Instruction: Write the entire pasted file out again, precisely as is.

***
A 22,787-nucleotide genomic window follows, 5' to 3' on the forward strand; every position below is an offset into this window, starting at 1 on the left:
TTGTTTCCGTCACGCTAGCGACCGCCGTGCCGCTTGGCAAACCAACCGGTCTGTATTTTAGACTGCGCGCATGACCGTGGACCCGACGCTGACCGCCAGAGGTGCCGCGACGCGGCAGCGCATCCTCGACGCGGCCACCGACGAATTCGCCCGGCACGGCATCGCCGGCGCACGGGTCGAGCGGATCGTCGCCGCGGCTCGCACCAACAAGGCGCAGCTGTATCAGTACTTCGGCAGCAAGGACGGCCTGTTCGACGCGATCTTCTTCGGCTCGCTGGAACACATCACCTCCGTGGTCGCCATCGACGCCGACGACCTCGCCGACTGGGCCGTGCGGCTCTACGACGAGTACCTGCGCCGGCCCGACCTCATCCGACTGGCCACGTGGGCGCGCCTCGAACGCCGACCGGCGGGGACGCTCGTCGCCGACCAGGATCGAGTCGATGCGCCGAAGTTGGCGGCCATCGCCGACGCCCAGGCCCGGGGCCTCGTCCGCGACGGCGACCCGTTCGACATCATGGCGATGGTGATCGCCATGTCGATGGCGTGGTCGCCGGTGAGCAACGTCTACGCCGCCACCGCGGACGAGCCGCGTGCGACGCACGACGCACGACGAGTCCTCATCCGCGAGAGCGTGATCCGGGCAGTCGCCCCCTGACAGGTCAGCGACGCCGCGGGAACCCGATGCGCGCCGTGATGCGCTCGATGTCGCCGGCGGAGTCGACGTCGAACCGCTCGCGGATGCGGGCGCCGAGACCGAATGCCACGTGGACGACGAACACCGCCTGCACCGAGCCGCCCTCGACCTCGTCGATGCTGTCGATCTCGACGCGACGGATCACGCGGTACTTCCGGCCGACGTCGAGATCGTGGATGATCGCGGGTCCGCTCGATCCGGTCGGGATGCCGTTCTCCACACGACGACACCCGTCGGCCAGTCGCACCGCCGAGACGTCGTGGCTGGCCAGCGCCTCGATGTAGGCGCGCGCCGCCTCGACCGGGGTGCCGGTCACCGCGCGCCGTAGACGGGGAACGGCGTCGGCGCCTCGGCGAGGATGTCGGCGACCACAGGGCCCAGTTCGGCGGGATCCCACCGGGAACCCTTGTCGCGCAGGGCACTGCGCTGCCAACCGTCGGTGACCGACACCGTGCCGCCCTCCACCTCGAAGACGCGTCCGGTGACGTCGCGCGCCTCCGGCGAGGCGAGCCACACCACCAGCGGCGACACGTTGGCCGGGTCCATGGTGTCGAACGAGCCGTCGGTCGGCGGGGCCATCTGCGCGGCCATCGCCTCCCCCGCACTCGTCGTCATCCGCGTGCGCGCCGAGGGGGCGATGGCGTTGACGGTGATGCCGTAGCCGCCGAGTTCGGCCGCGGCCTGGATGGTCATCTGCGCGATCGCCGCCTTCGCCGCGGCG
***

A 22,787-nucleotide genomic window follows, 5' to 3' on the forward strand; every position below is an offset into this window, starting at 1 on the left:
TTGTTTCCGTCACGCTAGCGACCGCCGTGCCGCTTGGCAAACCAACCGGTCTGTATTTTAGACTGCGCGCATGACCGTGGACCCGACGCTGACCGCCAGAGGTGCCGCGACGCGGCAGCGCATCCTCGACGCGGCCACCGACGAATTCGCCCGGCACGGCATCGCCGGCGCACGGGTCGAGCGGATCGTCGCCGCGGCTCGCACCAACAAGGCGCAGCTGTATCAGTACTTCGGCAGCAAGGACGGCCTGTTCGACGCGATCTTCTTCGGCTCGCTGGAACACATCACCTCCGTGGTCGCCATCGACGCCGACGACCTCGCCGACTGGGCCGTGCGGCTCTACGACGAGTACCTGCGCCGGCCCGACCTCATCCGACTGGCCACGTGGGCGCGCCTCGAACGCCGACCGGCGGGGACGCTCGTCGCCGACCAGGATCGAGTCGATGCGCCGAAGTTGGCGGCCATCGCCGACGCCCAGGCCCGGGGCCTCGTCCGCGACGGCGACCCGTTCGACATCATGGCGATGGTGATCGCCATGTCGATGGCGTGGTCGCCGGTGAGCAACGTCTACGCCGCCACCGCGGACGAGCCGCGTGCGACGCACGACGCACGACGAGTCCTCATCCGCGAGAGCGTGATCCGGGCAGTCGCCCCCTGACAGGTCAGCGACGCCGCGGGAACCCGATGCGCGCCGTGATGCGCTCGATGTCGCCGGCGGAGTCGACGTCGAACCGCTCGCGGATGCGGGCGCCGAGACCGAATGCCACGTGGACGACGAACACCGCCTGCACCGAGCCGCCCTCGACCTCGTCGATGCTGTCGATCTCGACGCGACGGATCACGCGGTACTTCCGGCCGACGTCGAGATCGTGGATGATCGCGGGTCCGCTCGATCCGGTCGGGATGCCGTTCTCCACACGACGACACCCGTCGGCCAGTCGCACCGCCGAGACGTCGTGGCTGGCCAGCGCCTCGATGTAGGCGCGCGCCGCCTCGACCGGGGTGCCGGTCACCGCGCGCCGTAGACGGGGAACGGCGTCGGCGCCTCGGCGAGGATGTCGGCGACCACAGGGCCCAGTTCGGCGGGATCCCACCGGGAACCCTTGTCGCGCAGGGCACTGCGCTGCCAACCGTCGGTGACCGACACCGTGCCGCCCTCCACCTCGAAGACGCGTCCGGTGACGTCGCGCGCCTCCGGCGAGGCGAGCCACACCACCAGCGGCGACACGTTGGCCGGGTCCATGGTGTCGAACGAGCCGTCGGTCGGCGGGGCCATCTGCGCGGCCATCGCCTCCCCCGCACTCGTCGTCATCCGCGTGCGCGCCGAGGGGGCGATGGCGTTGACGGTGATGCCGTAGCCGCCGAGTTCGGCCGCGGCCTGGATGGTCATCTGCGCGATCGCCGCCTTCGCCGCGGCG